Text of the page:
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Mikhail Khodorkovsky

Mikhail B. Khodorkovsky, chairman of Russia's second-largest oil company, Yukos, is giving the oil barons of OPEC a run for their money. Even though the Russian government agreed to reduce crude oil exports by 150,000 barrels per day for the first quarter in response to OPEC demands, Khodorkovsky intends to raise his company's output by as much as 20% this year.

The oil magnate is spearheading Russia's drive to increase its importance to the West as an energy source in the aftermath of September 11. Even before that, oil production in Russia was soaring as executives like Khodorkovsky spent millions of dollars investing in new fields and equipment. Industrywide, oil production climbed 7.7% last year in Russia. At Yukos, it surged 17%. "Russia can be the reserve tank for the U.S. and Europe," Khodorkovsky says.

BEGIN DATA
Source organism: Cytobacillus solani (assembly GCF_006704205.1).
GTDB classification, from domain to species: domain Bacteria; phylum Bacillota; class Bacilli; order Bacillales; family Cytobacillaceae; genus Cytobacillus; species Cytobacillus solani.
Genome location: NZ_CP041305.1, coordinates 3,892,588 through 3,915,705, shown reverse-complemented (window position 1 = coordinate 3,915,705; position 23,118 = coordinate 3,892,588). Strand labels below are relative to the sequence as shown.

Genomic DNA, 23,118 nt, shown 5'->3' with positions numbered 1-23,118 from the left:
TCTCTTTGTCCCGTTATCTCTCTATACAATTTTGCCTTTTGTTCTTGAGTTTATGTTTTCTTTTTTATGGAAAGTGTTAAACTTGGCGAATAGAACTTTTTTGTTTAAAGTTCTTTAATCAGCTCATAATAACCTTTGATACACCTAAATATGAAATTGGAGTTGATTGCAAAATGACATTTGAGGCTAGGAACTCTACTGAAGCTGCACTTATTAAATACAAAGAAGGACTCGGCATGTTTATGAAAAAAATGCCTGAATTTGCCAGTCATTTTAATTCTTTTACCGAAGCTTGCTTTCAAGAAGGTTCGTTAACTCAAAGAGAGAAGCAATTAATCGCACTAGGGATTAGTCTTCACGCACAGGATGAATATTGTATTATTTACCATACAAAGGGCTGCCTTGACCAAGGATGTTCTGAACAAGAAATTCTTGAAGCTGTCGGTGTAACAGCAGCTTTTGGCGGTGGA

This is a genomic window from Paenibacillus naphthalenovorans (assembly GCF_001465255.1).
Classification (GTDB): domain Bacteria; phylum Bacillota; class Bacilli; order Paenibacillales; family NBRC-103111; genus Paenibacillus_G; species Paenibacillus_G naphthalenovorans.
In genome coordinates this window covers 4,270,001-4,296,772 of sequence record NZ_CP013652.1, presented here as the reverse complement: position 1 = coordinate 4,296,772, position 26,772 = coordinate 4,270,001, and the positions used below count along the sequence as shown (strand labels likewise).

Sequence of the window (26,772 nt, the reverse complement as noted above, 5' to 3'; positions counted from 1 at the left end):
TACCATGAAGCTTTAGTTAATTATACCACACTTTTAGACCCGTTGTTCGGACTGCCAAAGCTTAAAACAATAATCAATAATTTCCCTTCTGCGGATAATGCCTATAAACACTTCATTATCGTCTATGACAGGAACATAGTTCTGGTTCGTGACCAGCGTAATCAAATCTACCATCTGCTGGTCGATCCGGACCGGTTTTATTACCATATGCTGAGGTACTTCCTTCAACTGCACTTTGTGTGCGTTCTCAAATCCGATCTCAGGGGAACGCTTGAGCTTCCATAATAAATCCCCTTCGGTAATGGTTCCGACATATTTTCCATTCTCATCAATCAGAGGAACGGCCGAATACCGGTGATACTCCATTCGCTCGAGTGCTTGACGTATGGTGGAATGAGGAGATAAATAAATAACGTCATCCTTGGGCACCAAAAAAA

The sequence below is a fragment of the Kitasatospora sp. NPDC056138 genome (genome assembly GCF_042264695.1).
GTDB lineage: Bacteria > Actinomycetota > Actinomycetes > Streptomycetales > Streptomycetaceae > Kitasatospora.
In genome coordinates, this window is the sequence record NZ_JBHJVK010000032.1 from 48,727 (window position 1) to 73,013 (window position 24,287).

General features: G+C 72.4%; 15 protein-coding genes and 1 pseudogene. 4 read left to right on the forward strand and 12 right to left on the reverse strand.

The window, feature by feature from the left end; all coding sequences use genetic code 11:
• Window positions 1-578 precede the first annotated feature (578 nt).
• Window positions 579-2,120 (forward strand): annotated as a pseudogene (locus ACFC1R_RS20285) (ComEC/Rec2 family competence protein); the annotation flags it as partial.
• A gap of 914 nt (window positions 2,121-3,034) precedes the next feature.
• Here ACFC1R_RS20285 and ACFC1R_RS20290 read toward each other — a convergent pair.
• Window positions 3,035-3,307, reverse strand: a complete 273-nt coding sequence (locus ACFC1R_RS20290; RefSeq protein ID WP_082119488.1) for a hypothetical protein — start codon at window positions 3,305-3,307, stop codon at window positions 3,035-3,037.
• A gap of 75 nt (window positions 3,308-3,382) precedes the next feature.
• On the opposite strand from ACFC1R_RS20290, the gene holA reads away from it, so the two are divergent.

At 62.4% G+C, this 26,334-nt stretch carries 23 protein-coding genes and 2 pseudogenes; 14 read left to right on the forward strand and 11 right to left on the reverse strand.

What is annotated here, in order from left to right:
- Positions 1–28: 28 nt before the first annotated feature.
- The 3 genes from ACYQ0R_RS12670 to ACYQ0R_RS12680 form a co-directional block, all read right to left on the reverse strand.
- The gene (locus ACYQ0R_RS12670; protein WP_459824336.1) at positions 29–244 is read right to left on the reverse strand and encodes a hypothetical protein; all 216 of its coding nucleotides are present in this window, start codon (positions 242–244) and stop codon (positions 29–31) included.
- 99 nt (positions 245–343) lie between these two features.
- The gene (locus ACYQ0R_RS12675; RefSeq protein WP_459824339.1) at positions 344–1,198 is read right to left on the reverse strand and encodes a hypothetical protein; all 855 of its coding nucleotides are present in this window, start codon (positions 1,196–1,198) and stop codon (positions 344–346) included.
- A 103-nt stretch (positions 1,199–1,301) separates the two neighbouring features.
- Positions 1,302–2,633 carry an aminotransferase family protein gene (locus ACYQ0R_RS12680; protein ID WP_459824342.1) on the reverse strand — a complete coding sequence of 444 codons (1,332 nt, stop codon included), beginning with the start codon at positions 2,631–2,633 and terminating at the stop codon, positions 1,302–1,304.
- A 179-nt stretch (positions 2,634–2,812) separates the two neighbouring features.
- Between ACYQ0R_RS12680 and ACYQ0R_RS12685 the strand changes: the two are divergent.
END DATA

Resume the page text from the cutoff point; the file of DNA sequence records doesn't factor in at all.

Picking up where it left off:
Just over two years ago, Khodorkovsky, 38, was making headlines for locking minority shareholders out of meetings and diluting their stakes. But now, after consolidating his control over Yukos, the bad boy of Russian business has turned a leaf. Yukos is the first major Russian oil company to issue quarterly financial statements that meet U.S. standards. Investors are rewarding him: Yukos' share price is up 250% since Dec. 31, 2000. If Khodorkovsky can keep this up, the Russian energy industry, with Yukos as its standard bearer, may finally get some respect. By Catherine Belton in Moscow

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